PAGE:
Stable Isotopes of Phosphorus
|Isotope||Z(p)||N(n)||Atomic Mass||Natural Abundance||Half-life||Nuclear Spin|
Phosphorus was discovered in 1669 by Hennig Brand. Its name originates from the Greek word phosphoros, which means “bringer of light.”
Elemental phosphorus in its solid phase exists in three major allotropic forms:
White or yellow phosphorus is a white, soft, wax-like, transparent mass which often acquires a yellow appearance due to impurities, especially traces of red phosphorus. It has a garlic-like odor. It is made up of cubic crystals, has a density of 1.82 g/cm3, and melts at 44.1 ºC to a colorless or yellowish liquid. When cooled below -76.9 ºC, the cubic alpha form converts to a hexagonal beta modification with a density of 1.88 g/cm3.
Red phosphorus is obtained from white phosphorus by heating it to 230-240 ºC, allowing complete conversion to occur in about 48 hours. Conversion is catalyzed by sulfur, iodine and selenium. Red phosphorus exhibits three important modifications: an amorphous form at ordinary temperatures, a triclinic crystalline form (probably most stable), and a hexagonal or tetragonal form that may prevail at higher temperatures. Red phosphorus has a density of 2.0-2.31 g/cm3 and melts at 590 ºC.
Black phosphorus occurs in two forms: an amorphous modification having a laminar structure similar to graphite, and an orthorhombic crystalline form. The density of black phosphorus may vary between 2.20 and 2.69 g/cm3. Black phosphorus is obtained from white phosphorus by heating the latter to 220 ºC under an extremely high pressure of about 10,000 atm.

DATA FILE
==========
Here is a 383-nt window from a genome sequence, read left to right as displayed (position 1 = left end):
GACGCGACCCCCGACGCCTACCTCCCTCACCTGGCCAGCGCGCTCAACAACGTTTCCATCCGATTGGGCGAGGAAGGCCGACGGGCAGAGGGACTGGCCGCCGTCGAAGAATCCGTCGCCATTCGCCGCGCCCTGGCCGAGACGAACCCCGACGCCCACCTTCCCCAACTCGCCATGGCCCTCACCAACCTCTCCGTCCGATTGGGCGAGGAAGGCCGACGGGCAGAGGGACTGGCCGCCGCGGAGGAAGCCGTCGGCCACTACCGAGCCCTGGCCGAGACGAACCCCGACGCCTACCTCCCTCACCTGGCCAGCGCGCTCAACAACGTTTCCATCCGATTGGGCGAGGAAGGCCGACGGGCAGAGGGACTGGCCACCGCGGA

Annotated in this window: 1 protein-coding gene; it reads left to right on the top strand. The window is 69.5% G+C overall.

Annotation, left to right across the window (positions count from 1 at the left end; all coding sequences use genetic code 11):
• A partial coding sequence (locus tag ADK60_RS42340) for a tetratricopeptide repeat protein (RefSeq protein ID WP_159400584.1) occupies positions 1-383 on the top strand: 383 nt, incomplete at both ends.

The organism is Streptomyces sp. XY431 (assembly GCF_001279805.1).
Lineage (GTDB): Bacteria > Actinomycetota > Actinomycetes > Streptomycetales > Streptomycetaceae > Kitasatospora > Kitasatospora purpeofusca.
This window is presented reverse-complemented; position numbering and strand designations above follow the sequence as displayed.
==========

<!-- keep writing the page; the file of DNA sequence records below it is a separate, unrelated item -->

When solid phosphorus of any form — white, red or black — is melted, it forms the same liquid phosphorus. Vapors condense rapidly and convert to white phosphorus. Both red and black phosphorus are nonflammable. The latter is difficult to ignite. White phosphorus is soluble in a number of organic solvents, highly soluble in carbon disulfide and moderately soluble in benzene, but exhibits lower solubility in ether. Red and black phosphorus are insoluble in organic solvents.
White phosphorus is a highly toxic substance, considered both an acute and a chronic toxicant. Chronic exposure to its vapors can cause necrosis of the jaw, bronchopneumonia, bone changes, anemia or weight loss. Ingestion can cause nausea, vomiting, abdominal pain, diarrhea or coma. Skin contact can cause severe burns. Contact with the eyes damages vision. Red phosphorus is much less toxic than its white allotrope.
Properties of Phosphorus
|Standard state||Solid at 298 °K|
|CAS Registry ID||7723-14-0|
|Group in periodic table||15|
|Period in periodic table||3|
|Block in periodic table||p-block|
|Color||Colorless or red or silvery white|
|Melting point||44.2 °C|
|Boiling point||277 °C|
|Thermal conductivity||0.236 W/(m·K)|
|Electrical resistivity||About 10 x 10-8 Ωm|
|Heat of vaporization||12.4 kJ·mol-1|
|Heat of fusion||0.64 kJ·mol-1|
|Density of solid||1.82 g/cm3|
|Density of liquid||1.74 g/cm3|
|Atomic radius||1.10 Å|
|Oxidation states||-3, +3, +5|